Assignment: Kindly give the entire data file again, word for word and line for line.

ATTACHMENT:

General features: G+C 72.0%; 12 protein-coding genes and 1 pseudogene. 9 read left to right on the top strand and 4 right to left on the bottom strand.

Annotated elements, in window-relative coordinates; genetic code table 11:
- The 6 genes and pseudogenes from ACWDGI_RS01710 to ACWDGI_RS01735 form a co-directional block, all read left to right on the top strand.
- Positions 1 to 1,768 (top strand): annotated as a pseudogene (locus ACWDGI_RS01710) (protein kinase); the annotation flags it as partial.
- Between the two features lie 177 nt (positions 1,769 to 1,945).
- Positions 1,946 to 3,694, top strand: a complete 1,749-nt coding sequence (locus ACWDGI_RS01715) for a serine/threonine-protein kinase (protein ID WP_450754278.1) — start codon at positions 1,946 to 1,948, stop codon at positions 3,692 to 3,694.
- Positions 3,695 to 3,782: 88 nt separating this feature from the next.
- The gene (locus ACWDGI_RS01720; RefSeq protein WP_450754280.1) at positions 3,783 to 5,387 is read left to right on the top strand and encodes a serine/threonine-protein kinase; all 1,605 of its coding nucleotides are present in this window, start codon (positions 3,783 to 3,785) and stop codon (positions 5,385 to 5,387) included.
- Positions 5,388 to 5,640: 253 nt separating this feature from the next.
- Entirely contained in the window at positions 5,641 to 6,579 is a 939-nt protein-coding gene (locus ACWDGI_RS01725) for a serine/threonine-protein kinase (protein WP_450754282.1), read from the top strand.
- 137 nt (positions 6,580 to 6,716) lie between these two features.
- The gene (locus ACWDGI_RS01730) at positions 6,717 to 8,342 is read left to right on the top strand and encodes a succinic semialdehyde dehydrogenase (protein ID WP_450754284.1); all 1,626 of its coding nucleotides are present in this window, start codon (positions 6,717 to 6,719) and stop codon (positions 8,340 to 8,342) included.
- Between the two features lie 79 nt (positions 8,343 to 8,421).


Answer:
General features: G+C 72.0%; 12 protein-coding genes and 1 pseudogene. 9 read left to right on the top strand and 4 right to left on the bottom strand.

Annotated elements, in window-relative coordinates; genetic code table 11:
- The 6 genes and pseudogenes from ACWDGI_RS01710 to ACWDGI_RS01735 form a co-directional block, all read left to right on the top strand.
- Positions 1 to 1,768 (top strand): annotated as a pseudogene (locus ACWDGI_RS01710) (protein kinase); the annotation flags it as partial.
- Between the two features lie 177 nt (positions 1,769 to 1,945).
- Positions 1,946 to 3,694, top strand: a complete 1,749-nt coding sequence (locus ACWDGI_RS01715) for a serine/threonine-protein kinase (protein ID WP_450754278.1) — start codon at positions 1,946 to 1,948, stop codon at positions 3,692 to 3,694.
- Positions 3,695 to 3,782: 88 nt separating this feature from the next.
- The gene (locus ACWDGI_RS01720; RefSeq protein WP_450754280.1) at positions 3,783 to 5,387 is read left to right on the top strand and encodes a serine/threonine-protein kinase; all 1,605 of its coding nucleotides are present in this window, start codon (positions 3,783 to 3,785) and stop codon (positions 5,385 to 5,387) included.
- Positions 5,388 to 5,640: 253 nt separating this feature from the next.
- Entirely contained in the window at positions 5,641 to 6,579 is a 939-nt protein-coding gene (locus ACWDGI_RS01725) for a serine/threonine-protein kinase (protein WP_450754282.1), read from the top strand.
- 137 nt (positions 6,580 to 6,716) lie between these two features.
- The gene (locus ACWDGI_RS01730) at positions 6,717 to 8,342 is read left to right on the top strand and encodes a succinic semialdehyde dehydrogenase (protein ID WP_450754284.1); all 1,626 of its coding nucleotides are present in this window, start codon (positions 6,717 to 6,719) and stop codon (positions 8,340 to 8,342) included.
- Between the two features lie 79 nt (positions 8,343 to 8,421).